|Planting Flowers with Atticus|
At the request of some of my readers, I am publishing a devotional that I wrote and presented a few weeks ago for my Ladies Bible Study Group.
Our Hearts - God's Garden
This past winter and early spring, I enrolled in a course to earn a Colorado Master Gardener certificate through Colorado State University Extension. On the first day of class, we were issued a three inch green notebook that would serve as our textbook for the 16 week course. The notebook alone was enough to intimidate me, but when I looked at the topics of study, I really felt like I was in for a very intense experience. Needless to say, I have only scratched the surface in my journey toward becoming a true master gardener, so don’t ask me too many questions about the problems you are having in your own garden this year.
Gardening has always been something that I enjoyed, but I have described myself as a dig in the dirt kind of gardener. I didn’t always know what I was doing, and I certainly didn’t have some grand design in mind when I started planting. I just knew what I liked, and I tried to group things together that I thought might look good. Mostly, I like to garden because it is in the garden where I find peace, solitude, and inspiration. I have always said that pulling weeds is good for the soul.
I find it interesting that mankind began in a garden. The first man was a gardener. God placed Adam in the Garden of Eden and gave him complete freedom there, but along with that freedom, he also gave him the responsibility to tend and care for the beautiful garden that God had created for man and for his helpmate, Eve. We all know the story of how the serpent came to Eve and tempted her. By the end of the day, both Adam and Eve had sinned. Sin shattered God’s perfect creation, and man was separated from God because of his desire to act on his own. This act of sin affected all of creation and to this day, we must toil as we work to grow fruit, vegetable and flowers.
As we study scripture, we see the motif of the garden throughout the Bible. I was reminded of this recently, when I read a devotional written by Charles Spurgeon. In his classic work Morning and Evening he tells us that the believer’s heart is Christ’s garden. Think of that. Jesus, the true Master Gardener, is at work in the heart of every believer. He bought us with His precious blood in order to redeem that which was lost in the Garden of Eden because of sin. Because He owns our hearts, He enters in and claims our lives as His own.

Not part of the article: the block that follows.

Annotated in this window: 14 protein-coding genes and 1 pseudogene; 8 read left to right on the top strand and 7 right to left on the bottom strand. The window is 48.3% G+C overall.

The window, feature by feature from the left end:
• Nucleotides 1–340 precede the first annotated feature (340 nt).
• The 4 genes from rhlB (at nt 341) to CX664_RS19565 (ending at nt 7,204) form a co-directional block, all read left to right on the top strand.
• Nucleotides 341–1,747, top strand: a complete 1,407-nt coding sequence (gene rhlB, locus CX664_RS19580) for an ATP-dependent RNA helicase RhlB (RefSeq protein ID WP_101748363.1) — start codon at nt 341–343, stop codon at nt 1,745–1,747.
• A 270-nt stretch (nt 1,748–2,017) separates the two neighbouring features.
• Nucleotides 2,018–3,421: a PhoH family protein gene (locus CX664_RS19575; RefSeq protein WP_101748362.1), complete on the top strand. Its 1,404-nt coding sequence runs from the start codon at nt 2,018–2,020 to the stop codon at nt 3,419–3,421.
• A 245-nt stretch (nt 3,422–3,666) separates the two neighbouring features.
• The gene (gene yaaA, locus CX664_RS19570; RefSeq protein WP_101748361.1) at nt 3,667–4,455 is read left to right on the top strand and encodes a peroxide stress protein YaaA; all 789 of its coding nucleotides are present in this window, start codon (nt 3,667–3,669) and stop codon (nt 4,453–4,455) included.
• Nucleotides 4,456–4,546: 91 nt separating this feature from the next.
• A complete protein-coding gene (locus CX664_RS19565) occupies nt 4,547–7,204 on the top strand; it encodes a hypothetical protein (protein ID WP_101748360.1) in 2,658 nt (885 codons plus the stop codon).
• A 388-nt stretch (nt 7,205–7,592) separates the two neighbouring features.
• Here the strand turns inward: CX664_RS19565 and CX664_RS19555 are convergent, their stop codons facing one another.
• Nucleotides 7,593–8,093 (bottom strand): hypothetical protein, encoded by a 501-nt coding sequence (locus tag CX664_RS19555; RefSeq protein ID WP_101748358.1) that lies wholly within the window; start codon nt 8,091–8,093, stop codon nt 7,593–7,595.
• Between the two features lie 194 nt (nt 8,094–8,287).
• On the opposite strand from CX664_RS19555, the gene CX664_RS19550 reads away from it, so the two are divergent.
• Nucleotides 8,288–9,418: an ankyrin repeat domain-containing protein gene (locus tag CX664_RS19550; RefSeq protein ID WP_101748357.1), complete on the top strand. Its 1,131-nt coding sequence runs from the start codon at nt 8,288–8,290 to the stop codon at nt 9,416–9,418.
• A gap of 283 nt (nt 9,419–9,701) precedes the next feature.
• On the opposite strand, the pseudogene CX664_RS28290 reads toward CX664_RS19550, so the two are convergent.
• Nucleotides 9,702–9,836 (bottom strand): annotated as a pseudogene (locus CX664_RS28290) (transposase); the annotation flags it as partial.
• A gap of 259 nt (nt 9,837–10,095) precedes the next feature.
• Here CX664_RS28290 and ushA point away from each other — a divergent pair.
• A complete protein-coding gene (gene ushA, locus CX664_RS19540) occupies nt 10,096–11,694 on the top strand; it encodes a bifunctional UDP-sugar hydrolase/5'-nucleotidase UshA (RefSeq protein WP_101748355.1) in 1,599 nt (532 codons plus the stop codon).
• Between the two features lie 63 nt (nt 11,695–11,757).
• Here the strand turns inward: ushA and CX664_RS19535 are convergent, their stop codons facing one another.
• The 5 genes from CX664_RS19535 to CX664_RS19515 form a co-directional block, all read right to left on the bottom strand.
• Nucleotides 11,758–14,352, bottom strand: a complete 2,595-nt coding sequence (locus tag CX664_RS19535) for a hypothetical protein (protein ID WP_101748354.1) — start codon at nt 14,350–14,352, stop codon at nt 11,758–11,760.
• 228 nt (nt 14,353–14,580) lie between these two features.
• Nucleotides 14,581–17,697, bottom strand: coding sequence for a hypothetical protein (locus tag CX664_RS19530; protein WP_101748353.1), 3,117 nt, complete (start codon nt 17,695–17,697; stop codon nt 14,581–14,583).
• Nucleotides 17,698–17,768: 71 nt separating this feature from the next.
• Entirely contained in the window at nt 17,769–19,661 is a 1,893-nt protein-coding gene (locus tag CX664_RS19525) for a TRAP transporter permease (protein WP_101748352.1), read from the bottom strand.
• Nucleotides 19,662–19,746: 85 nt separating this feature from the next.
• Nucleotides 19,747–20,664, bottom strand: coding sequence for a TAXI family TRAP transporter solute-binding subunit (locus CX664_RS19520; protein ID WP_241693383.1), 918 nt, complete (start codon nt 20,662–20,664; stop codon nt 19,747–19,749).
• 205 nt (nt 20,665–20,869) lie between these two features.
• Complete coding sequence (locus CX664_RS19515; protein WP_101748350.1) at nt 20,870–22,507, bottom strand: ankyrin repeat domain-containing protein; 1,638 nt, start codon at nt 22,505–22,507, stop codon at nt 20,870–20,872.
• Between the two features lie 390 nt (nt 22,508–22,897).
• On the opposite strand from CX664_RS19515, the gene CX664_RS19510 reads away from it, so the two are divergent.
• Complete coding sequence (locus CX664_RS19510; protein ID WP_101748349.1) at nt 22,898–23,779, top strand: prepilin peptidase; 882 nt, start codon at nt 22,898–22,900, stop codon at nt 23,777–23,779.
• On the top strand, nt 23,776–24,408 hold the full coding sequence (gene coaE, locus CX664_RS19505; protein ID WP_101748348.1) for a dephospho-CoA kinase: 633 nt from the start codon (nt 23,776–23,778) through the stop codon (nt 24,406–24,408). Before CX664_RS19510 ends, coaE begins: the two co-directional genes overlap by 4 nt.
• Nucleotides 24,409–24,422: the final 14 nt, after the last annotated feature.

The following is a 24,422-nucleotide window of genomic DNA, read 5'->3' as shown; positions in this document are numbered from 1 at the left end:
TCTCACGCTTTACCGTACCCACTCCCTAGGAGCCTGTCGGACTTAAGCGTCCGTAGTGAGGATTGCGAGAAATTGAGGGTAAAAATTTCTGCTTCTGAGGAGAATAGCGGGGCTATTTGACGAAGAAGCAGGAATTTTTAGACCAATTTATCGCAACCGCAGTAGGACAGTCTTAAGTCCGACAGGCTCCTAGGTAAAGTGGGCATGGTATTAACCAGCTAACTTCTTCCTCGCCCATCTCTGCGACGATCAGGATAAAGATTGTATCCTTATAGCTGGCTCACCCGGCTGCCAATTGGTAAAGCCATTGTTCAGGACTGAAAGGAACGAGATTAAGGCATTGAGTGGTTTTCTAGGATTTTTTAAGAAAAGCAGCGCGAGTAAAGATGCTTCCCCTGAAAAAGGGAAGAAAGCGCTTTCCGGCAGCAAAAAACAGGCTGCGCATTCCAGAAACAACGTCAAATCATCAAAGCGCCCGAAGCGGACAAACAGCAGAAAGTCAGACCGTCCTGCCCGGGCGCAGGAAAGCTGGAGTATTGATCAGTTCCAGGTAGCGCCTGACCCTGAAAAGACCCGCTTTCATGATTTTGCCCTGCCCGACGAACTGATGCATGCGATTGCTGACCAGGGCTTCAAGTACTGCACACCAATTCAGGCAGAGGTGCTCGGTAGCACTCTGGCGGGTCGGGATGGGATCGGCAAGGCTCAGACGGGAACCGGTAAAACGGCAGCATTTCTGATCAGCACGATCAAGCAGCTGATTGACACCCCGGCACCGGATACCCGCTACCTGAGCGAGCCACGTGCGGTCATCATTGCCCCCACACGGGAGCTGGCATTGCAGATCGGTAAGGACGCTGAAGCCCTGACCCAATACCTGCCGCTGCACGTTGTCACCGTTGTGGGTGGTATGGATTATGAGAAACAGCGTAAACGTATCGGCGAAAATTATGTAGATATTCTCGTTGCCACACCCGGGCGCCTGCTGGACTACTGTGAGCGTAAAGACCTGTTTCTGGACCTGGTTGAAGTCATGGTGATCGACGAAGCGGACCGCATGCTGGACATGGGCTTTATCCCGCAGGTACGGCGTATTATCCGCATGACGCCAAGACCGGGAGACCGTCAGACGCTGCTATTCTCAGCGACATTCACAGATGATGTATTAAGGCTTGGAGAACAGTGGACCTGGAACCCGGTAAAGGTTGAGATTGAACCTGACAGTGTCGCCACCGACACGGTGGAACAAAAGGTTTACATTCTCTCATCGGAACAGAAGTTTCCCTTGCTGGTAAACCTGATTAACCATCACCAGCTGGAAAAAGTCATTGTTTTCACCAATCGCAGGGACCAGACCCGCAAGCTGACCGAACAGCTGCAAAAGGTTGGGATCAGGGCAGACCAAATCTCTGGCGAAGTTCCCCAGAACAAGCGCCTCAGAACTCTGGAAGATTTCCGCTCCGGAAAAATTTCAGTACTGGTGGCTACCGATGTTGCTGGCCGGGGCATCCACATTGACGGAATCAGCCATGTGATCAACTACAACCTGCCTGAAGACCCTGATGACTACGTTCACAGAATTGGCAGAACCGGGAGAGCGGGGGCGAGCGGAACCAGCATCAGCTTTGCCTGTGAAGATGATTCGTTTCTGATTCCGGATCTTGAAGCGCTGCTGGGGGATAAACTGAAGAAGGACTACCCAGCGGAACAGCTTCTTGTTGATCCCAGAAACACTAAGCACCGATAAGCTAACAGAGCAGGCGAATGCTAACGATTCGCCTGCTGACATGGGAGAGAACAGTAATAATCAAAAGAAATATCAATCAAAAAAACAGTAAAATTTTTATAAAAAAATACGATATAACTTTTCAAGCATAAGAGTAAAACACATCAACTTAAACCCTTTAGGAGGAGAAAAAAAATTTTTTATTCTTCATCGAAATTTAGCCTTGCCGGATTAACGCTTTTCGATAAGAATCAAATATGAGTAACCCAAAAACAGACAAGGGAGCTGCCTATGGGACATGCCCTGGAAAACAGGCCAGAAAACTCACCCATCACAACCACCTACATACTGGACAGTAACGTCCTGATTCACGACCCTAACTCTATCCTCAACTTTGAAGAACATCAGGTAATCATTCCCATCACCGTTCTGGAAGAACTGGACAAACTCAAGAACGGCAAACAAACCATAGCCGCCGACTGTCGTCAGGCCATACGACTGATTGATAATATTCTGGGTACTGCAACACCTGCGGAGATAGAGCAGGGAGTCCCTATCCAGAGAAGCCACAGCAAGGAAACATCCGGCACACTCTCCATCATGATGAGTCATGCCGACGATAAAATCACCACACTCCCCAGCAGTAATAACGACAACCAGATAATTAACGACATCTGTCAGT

Think of a beautiful garden, and then think of your life. As Spurgeon says, a garden implies separation. It is not the open common as you might find in Boston Common, nor is it the wilderness. A carefully tended garden is walled in, or hedged in. So it is with our lives, there must be a degree of separation from the world if we are to have God’s perfect work in our lives.
While wild uncultivated ground can be interesting and even beautiful, a garden is a place of beauty. Spurgeon reminds us that God’s garden ought to produce the best flowers in the world. “The rarest, richest, choicest lilies and roses out to bloom in that place that Jesus call his own. He doesn’t want any shrinking violets, or withering vines in His garden.
For this to happen, the garden has to be a place of growth. We are not to remain undeveloped, or only in the budding stage. We are to grow in grace, and in the knowledge of our Lord and Savior Jesus Christ. As we seek to grow in this grace and knowledge, we are to rely on the Lord to send us his refreshing water that we will need to grow. Isaiah 58:11 says, “The Lord will guide you always, he will satisfy your needs in a sun-scorched land and will strengthen your frame. You will be like a well-watered garden, like a spring whose waters never fail.”
In Jeremiah 31:12, God’s people are told, “They will come and shout for joy on the heights of Zion; they will rejoice in the bounty of the Lord - the grain, the new wine and the oil, the young of the flocks and herds, They will be like a well-watered garden, and they will sorrow no more.”
Life, like gardening, can be messy, and dirty. In her book, Gardening Mercies, Laurie Ostby Kehler reminds us that gardening can be hard work. We don’t see growth in our lives, or in our gardens, without time and effort. The rewards of putting in the time and effort yield us much in beauty and bounty. The same is true when we allow God to work in our lives. When we join Him in tending our hearts, we produce that which cannot perish: eternal fruit.
My mother recently tucked this great beautiful little reminder in a card of encouragement that she sent me reminding me to take life one day at a time. "Gardening is about enjoying the smell of things growing in the soil, getting dirty without feeling guilty, and generally taking the time to soak up a little peace and serenity." ~ Lindsey Karstens ~
This spring and summer have been the most painful seasons of my life. This year more than ever, my garden has been a place where I can work, grieve, and find much peace and serenity. In the garden, I find the Giver of all comfort.